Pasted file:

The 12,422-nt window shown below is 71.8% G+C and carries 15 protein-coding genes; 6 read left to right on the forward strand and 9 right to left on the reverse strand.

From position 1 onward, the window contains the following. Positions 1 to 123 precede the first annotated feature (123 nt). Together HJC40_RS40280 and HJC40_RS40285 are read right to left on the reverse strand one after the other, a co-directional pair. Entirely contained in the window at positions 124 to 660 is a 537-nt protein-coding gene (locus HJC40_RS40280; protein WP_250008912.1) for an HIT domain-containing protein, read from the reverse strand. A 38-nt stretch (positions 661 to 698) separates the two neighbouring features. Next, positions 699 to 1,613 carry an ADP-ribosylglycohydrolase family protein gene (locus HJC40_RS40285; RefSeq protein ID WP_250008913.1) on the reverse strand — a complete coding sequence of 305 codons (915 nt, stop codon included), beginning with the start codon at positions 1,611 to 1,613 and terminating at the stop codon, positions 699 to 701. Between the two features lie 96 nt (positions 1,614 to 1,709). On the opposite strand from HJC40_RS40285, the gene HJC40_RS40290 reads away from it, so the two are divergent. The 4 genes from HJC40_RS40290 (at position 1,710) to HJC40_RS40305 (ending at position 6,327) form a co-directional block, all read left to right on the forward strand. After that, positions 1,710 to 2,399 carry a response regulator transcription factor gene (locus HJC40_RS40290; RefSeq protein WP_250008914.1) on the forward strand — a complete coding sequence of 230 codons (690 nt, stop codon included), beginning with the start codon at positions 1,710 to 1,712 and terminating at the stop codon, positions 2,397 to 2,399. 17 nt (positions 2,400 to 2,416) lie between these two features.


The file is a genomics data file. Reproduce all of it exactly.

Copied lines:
The 12,422-nt window shown below is 71.8% G+C and carries 15 protein-coding genes; 6 read left to right on the forward strand and 9 right to left on the reverse strand.

From position 1 onward, the window contains the following. Positions 1 to 123 precede the first annotated feature (123 nt). Together HJC40_RS40280 and HJC40_RS40285 are read right to left on the reverse strand one after the other, a co-directional pair. Entirely contained in the window at positions 124 to 660 is a 537-nt protein-coding gene (locus HJC40_RS40280; protein WP_250008912.1) for an HIT domain-containing protein, read from the reverse strand. A 38-nt stretch (positions 661 to 698) separates the two neighbouring features. Next, positions 699 to 1,613 carry an ADP-ribosylglycohydrolase family protein gene (locus HJC40_RS40285; RefSeq protein ID WP_250008913.1) on the reverse strand — a complete coding sequence of 305 codons (915 nt, stop codon included), beginning with the start codon at positions 1,611 to 1,613 and terminating at the stop codon, positions 699 to 701. Between the two features lie 96 nt (positions 1,614 to 1,709). On the opposite strand from HJC40_RS40285, the gene HJC40_RS40290 reads away from it, so the two are divergent. The 4 genes from HJC40_RS40290 (at position 1,710) to HJC40_RS40305 (ending at position 6,327) form a co-directional block, all read left to right on the forward strand. After that, positions 1,710 to 2,399 carry a response regulator transcription factor gene (locus HJC40_RS40290; RefSeq protein WP_250008914.1) on the forward strand — a complete coding sequence of 230 codons (690 nt, stop codon included), beginning with the start codon at positions 1,710 to 1,712 and terminating at the stop codon, positions 2,397 to 2,399. 17 nt (positions 2,400 to 2,416) lie between these two features.